Speaker 1:

They look me, they literally look me up and down and be like I don't understand, Like I think you do.

Speaker 2:

Let me just come on my hair and try that again.

Speaker 1:

I think you'll get it.

Speaker 2:

So interesting.

Speaker 3:

No, it is great, and I mean it is so important for language learners to know this, because there's a real tendency to give it a go one time and then, if the other person doesn't understand, or if the other person responds in your language to interpret it. As I have failed, I will stop. Let the shame begin, like if someone has one of those bells from Game of Thrones. I'll be walking down the street. Shame.

Speaker 1:

Shame.

Speaker 2:

Yeah, I agree, I think, because when you learn a new language, you're going to be making mistakes, right? I think that's inevitable. You're going to be saying the wrong thing, you're going to be saying the wrong words, people are going to, people are going to giggle at you, and I just think there's no way around it. But I think, like I do agree, that we've kind of been ingrained to shy away from things that make us feel embarrassed or, you know, from doing the wrong thing, and I think a big part of language learning is just doing your best to embrace those mistakes and then keep chugging along anyway.

Speaker 3:

Absolutely, and you can do that with a really delicate but powerful perception shift. Ok, and this is linked actually very much to what I work on in other areas of coaching, which is all about what you want. It's your why, and the why is hugely important. Now we can look at the overarching why of why are you learning a language later? But in that individual interaction, let's say I go into the supermarket to buy a pack of cigarettes, which of course I would never do now but my aim in that interaction on a basic level is to get some cigarettes. So if I come out of that supermarket and like nobody's dead and I have some cigarettes, I probably did OK.

Speaker 1:

Yeah, very high standards. It's not goats.

Speaker 3:

Yeah, I've got cigarettes zero goats, zero fatalities.

Speaker 3:

And this is the thing that people often lose sight of, because they might come out of there with their cigarettes, having spoken only Mandarin. But they know that they didn't quite say it. And here people you can't see this, but I'm making big air quotes Incorrect thing. But there is no incorrect thing really, because if we look at what is correct, it has been decided by some people what the correct thing to say is. But actually if you go to loads of different countries around the world where their first language is English, they will say things in completely different ways. A perfect example is a teacher that I used to work with was from Ireland and she would say I'm to go to the shops. And now in England I would say I'm about to go to the shops or I'm going to go to the shops. Now is that wrong? Because it's not what I would say. Leave that one floating in the air for you. That's a really interesting perception shift, because even in the States.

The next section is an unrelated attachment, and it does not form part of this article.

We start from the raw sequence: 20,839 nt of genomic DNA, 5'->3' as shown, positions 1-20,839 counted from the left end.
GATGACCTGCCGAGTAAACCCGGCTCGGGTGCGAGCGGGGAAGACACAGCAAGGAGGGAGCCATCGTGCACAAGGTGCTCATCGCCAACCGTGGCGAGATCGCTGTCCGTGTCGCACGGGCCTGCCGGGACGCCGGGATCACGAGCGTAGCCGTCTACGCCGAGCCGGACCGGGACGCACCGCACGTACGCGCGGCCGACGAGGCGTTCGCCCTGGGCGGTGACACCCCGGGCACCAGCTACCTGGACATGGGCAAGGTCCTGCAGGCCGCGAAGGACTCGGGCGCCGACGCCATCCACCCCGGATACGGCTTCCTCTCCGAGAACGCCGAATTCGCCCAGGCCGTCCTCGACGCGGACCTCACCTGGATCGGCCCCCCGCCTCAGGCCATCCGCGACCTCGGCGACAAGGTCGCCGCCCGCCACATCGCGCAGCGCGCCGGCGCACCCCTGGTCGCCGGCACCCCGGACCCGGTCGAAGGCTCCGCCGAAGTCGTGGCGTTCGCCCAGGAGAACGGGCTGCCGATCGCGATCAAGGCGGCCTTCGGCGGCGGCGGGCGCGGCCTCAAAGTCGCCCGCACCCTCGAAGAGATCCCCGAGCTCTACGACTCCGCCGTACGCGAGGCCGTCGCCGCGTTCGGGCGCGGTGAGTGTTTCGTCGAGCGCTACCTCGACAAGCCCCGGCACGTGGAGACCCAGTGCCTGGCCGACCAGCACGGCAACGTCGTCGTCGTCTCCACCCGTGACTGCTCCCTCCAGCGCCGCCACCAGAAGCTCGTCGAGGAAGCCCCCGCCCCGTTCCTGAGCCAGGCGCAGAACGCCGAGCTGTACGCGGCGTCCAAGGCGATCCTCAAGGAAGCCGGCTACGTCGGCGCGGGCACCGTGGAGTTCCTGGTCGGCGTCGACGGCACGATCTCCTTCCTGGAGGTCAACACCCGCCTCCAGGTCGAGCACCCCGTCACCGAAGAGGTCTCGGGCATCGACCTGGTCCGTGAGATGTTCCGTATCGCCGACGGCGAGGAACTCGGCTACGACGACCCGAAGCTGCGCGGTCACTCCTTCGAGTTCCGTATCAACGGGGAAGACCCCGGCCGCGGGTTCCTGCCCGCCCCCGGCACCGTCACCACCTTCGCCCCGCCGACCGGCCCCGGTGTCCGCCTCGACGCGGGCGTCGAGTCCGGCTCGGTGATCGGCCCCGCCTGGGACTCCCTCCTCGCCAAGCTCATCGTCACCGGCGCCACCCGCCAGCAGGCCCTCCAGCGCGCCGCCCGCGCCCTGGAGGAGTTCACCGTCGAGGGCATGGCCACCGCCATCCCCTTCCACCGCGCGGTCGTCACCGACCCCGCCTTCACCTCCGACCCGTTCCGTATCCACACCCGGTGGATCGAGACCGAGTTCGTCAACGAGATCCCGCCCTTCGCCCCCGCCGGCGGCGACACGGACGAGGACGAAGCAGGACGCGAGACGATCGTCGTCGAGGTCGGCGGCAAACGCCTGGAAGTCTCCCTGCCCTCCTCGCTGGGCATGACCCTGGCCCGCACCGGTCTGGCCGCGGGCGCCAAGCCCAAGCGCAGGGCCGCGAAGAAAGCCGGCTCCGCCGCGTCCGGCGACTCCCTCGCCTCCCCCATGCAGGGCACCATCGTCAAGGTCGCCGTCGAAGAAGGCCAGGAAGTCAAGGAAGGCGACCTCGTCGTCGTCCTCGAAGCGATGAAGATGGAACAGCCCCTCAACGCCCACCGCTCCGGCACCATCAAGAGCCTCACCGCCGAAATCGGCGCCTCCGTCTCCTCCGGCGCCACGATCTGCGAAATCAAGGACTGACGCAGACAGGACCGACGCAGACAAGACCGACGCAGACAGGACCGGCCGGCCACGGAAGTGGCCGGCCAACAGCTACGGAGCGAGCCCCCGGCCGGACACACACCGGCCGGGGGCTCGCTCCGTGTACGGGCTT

Speaker 2:

There's so many different dialects, if you want to call it, in others. There's California accents, there's Pacific Northwest, there's New Yorker, there's Southern, there's Texan, there's all sorts of different kinds and they're going to say things differently, but it's all English, absolutely.

Speaker 3:

And often people get hung up on accent, so just kind of like, oh well, they say that word differently. It's like, yeah, for sure, that's part of it and that is a big thing when we're talking to particularly like language learners about what the correct pronunciation is, but even grammatically, like there are structural things that are not particularly like, there are structural things that we do differently around the world all as native speakers. And, to be honest, when we forget about that and just think, ok, what do I want to achieve, then we win. And if your main aim is to have spoken that language particularly early on, then you're just always going to win.

Speaker 3:

Like if I went into that supermarket and what I said to the woman on the till was like I'd like to shave your grandfather's buttocks with a samurai sword, but my aim had been to speak Mandarin. Well, boom, I win. I might get slapped in the face, but I still achieved my objective. And when you can approach language with this feeling of joy, playfulness and always looking for the win, what was it in that interaction, what was it in that phrase I just said, that I nailed.

Speaker 2:

Yeah.

Speaker 3:

And carry that forward.

Speaker 2:

Yeah, that's awesome.

Speaker 2:

So I want to try and sum up what you said, because I think it's really really good and two like main principles come to mind. So tell me if I'm summarizing this correctly for you, monica, and I tell people all the time to have a why behind what they do. It's like when you're going into business, like why are you starting this business? Why do you want this life of freedom? So you're saying to have that.